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Soho Comedy Club
The Casino at the Empire
12th July 2013


Soho Comedy Club publicity image

Photography supplied by the Soho Comedy Club

Looking for some exciting, semi-established acts trying something truly different? Try the Alternative Comedy Memorial Society's gigs, usually to be found at the Soho Theatre. A mishmash of stand-up and sketch comedy in an intimate environment with soon-to-be headliners? Head to Monster Comedy at Leicester Square. Want an evening of tried-and-true steady hands mixed with the odd panel show famous face after a few beers on a Friday night? Well, the Soho Comedy Club could be for you.

There's an unwritten rule of thumb for stand-up aficionados that you should never pay heed to those people flyering on Leicester Square. Recently the - similarly named but quite separate - London Comedy Club have come under a lot of fire in the circuit press for being, well, less than great. Whether these claims are correct or not, any fliering in one of the most populated areas of the capital seems to be a cynical ploy to pull in tourists. This seems doubly so at the Soho Comedy Club, in a casino with the maze-like path to the exit frequently blocked by flashing lights and roulette tables, enticing to those who may have had one too many. But maybe I'm being unfair, as what gig, cinema trip or theatre visit doesn't involve some overpriced wine or ice-cream?

The crowd, as to be expected, was rather thin thanks to the blazing sunshine of recent weeks. With plenty of tourists and students in the mix, it wasn't your typical demographic. Especially when one began to heckle emcee David Mulholland with discussions of abortions and punching his girlfriend in the stomach. Mulholland seemed more than a little lost, not to blame him, so pressed the eject button and called on the first act, Josh Howie.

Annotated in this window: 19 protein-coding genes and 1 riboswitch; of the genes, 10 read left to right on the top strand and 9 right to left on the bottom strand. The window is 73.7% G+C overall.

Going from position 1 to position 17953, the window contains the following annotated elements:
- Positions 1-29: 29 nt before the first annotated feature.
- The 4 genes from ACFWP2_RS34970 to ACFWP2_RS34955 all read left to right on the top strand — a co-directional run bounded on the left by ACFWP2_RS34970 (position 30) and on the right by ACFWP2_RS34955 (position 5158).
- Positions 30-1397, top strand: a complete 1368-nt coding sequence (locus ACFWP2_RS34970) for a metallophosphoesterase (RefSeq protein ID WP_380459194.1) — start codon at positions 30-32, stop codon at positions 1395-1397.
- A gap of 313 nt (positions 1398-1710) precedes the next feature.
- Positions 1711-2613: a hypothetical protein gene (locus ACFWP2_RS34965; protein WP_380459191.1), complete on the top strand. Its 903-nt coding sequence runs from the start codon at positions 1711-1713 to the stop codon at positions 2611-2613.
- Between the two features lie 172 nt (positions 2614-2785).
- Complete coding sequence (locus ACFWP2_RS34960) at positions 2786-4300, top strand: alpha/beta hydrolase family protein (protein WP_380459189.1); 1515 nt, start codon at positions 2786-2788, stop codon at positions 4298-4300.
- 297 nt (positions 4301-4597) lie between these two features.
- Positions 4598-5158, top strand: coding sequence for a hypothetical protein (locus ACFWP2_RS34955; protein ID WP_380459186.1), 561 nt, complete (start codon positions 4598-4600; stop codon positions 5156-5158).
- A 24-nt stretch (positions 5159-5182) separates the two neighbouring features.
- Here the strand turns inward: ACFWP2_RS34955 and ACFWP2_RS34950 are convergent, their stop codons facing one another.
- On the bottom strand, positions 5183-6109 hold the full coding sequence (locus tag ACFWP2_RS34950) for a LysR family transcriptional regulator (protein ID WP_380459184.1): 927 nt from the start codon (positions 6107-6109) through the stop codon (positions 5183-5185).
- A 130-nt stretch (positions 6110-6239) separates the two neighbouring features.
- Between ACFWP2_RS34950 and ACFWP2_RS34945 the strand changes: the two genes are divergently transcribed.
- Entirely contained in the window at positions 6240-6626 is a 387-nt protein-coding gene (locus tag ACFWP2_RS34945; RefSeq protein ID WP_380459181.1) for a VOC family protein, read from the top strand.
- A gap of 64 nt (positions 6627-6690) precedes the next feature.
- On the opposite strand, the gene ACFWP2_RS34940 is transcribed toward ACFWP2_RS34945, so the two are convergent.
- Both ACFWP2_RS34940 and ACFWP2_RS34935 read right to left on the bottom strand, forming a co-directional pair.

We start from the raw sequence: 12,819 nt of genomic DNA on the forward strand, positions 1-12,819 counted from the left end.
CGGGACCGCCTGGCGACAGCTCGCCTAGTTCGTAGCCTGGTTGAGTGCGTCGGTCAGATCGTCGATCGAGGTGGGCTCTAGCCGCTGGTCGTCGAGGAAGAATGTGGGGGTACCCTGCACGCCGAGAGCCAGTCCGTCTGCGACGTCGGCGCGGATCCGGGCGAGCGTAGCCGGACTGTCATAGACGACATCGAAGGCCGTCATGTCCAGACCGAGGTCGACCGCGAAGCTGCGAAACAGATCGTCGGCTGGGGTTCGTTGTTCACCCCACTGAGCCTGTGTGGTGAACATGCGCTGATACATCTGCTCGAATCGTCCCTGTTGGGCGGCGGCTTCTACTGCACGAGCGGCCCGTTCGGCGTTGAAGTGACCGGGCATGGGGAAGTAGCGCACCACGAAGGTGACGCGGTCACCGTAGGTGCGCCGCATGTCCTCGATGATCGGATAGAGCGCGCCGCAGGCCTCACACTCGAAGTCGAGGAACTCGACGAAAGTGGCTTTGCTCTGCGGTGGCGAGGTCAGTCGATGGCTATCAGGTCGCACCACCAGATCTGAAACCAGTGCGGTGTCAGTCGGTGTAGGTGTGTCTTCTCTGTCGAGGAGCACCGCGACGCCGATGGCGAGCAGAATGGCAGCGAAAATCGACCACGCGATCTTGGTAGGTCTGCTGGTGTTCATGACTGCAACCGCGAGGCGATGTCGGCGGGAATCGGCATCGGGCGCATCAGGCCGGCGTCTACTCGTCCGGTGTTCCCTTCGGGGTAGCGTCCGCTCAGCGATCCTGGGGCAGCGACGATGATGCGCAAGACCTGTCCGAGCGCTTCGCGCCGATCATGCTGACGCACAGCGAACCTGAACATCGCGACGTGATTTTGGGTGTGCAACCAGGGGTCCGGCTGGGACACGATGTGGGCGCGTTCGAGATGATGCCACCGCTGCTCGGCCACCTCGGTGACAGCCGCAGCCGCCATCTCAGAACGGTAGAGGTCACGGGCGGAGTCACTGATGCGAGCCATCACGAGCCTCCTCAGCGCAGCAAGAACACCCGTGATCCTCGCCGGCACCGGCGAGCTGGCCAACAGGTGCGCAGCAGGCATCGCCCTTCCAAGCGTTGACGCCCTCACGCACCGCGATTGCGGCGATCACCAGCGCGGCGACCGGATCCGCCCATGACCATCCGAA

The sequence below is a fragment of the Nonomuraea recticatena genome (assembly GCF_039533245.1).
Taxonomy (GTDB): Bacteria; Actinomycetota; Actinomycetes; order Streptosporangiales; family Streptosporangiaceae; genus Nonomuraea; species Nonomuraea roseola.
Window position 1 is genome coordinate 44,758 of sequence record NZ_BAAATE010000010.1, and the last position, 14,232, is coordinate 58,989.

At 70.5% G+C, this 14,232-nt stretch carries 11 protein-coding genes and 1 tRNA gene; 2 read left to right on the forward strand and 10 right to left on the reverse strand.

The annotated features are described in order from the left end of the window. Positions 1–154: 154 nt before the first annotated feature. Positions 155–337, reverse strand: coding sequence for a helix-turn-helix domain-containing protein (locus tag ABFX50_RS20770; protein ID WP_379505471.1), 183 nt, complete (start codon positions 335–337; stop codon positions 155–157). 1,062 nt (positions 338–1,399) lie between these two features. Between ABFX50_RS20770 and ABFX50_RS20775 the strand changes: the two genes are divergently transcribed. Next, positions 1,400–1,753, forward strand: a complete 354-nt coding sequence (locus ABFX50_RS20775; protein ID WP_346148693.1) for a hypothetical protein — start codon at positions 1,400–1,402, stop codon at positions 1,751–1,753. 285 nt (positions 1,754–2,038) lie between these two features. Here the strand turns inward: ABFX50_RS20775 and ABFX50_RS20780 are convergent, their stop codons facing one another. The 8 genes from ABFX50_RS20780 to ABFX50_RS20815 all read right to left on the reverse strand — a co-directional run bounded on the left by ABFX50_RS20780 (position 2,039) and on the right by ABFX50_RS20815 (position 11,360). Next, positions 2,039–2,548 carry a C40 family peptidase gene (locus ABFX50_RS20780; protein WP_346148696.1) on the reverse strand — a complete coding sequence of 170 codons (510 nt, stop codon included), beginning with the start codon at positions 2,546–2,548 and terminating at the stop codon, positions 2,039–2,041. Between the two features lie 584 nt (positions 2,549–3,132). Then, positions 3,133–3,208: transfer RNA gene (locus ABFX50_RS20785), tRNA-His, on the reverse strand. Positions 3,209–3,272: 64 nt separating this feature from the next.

Soho Comedy Club publicity image

Photography supplied by the Soho Comedy Club

Shutting down the heckler immediately, with tales of his wife's pregnancy and child's birth, Howie succeeded in occupying the languid, slightly misanthropic persona as seen on Frankie Boyle or Michael Legge. Although using a lot of pullback-and-reveal gags, these were crafted and timed nicely, weaving into his narrative strands fairly seamlessly. He also skirted around racism and misogyny that his own pathetic, depressed character allowed him to mostly get away with. Frankly, he was the most experimental, with the audience not entirely sure of his shoegazing. Still, he was a welcome change from the standard and the kind of comic I feared I wouldn't find at such an evening - but immeasurably glad that I did.

Next up was Andi Osho, best known as the compulsory woman one on topical panel and comedy shows. Her opening gambit of mocking gambling in a casino was about as edgy as she got as she tackled everything from the woman with two vaginas, Cheryl Cole, internet dating and doing poos. She was recently lambasted by Stewart Lee for being a comic backed by a team of writers and, if true, I suspect they've been in suspended animation. Cheryl Cole has been off the celebrity map for some time now and Hazel Jones first appeared on breakfast TV a year and a half ago. Not hugely impressive for someone who has made her name humorously commenting on current events. But she was a warm presence with plenty of energy that managed to tame one of the tricksiest of beasts - an abortion joke.

Finally, industry stalwart Nick Revell delivered a perfectly tailored set that, while on the surface may seem typical small-potatoes stuff - discussing London, tube etiquette and tourists - was a shrewd move given the crowd. His gags unified, allowing the holidaymakers to chuckle at themselves with his light, friendly but fiercely astute mockery while Londoners laughed the laugh of recognition. It's easy to bandy about easily quotable terms like "craftsman" and "masterful stand-up", but here they're true. As far as observational comics go, Revell is second-to-none and his stage presence and demeanour - that of a loveable grump - disguises yet enhances his finely tuned joke-machine brain.

While the Soho Comedy Club might not have entirely allayed my fears (or rampant snobbery) when it comes to non-specialised nights, by the end it had certainly won me over - in no small part thanks to Revell. If you're on the lookout for something unchallenging but that will put a smile on your face, this isn't a bad place to start.

The Soho Comedy Club have a different line up every Friday and Saturday Night at the Casino at the Empire.

Nearest tube station: Leicester Square (Northern, Piccadilly)

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